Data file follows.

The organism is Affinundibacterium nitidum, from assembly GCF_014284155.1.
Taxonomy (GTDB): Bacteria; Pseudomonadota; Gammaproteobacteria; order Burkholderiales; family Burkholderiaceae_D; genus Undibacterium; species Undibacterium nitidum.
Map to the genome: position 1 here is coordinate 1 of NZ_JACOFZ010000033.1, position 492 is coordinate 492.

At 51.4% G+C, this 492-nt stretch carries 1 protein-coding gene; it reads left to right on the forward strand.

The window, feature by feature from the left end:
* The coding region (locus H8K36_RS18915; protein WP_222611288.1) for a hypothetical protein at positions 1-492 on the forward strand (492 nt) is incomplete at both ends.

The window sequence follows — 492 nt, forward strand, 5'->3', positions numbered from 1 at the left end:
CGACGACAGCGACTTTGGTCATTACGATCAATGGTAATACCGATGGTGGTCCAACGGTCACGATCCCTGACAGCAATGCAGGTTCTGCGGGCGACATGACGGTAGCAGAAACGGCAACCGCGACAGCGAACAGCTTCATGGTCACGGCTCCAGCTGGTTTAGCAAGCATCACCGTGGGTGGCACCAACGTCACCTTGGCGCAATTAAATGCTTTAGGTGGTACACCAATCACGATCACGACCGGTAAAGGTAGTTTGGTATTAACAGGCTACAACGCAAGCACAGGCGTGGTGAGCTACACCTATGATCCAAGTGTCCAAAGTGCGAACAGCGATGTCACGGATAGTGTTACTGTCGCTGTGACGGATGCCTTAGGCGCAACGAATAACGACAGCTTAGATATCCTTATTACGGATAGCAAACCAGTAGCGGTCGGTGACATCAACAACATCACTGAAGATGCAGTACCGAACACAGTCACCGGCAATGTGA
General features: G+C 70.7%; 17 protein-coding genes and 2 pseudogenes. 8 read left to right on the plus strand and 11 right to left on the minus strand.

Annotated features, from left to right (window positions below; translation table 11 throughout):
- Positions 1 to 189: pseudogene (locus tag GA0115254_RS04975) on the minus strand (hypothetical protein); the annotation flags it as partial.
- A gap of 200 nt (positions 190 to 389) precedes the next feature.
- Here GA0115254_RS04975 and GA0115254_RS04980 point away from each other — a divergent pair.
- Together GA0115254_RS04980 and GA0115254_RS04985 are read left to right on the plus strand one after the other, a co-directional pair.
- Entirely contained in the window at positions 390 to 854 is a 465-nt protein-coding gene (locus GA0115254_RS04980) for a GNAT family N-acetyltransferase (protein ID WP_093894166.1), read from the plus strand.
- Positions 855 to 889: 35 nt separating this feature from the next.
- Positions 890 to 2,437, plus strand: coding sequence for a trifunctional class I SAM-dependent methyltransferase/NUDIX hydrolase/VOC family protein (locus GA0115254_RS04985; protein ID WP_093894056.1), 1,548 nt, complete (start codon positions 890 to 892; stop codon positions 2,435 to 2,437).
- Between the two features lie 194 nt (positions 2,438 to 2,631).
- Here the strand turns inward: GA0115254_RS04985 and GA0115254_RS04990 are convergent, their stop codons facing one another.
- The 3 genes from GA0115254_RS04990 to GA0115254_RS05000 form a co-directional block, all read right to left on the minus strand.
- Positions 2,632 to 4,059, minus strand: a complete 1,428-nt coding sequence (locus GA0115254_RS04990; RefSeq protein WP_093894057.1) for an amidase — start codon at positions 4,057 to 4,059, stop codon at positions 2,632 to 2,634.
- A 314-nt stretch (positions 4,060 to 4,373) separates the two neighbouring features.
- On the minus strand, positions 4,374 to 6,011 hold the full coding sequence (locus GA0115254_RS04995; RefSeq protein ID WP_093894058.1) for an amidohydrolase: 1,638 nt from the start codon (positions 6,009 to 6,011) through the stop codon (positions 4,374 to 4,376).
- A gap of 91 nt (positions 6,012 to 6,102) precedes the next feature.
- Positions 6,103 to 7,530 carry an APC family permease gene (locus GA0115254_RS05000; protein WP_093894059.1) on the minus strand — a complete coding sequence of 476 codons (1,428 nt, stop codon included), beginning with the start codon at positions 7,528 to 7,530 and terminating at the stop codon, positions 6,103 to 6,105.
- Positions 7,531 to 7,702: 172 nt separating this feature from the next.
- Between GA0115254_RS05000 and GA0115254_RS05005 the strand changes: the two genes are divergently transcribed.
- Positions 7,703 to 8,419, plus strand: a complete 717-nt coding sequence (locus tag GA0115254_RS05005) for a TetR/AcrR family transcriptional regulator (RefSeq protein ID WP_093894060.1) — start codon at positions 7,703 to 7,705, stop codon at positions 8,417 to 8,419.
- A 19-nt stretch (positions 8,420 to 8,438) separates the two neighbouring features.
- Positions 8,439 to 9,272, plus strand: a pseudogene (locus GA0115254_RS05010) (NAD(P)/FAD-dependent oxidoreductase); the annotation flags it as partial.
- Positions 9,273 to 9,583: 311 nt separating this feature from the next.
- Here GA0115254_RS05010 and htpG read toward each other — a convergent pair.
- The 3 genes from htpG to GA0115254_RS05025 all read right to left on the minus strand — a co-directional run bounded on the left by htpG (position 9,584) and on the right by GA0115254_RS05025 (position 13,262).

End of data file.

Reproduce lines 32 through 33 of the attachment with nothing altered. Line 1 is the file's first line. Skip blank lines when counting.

- Here GA0115254_RS05010 and htpG read toward each other — a convergent pair.
- The 3 genes from htpG to GA0115254_RS05025 all read right to left on the minus strand — a co-directional run bounded on the left by htpG (position 9,584) and on the right by GA0115254_RS05025 (position 13,262).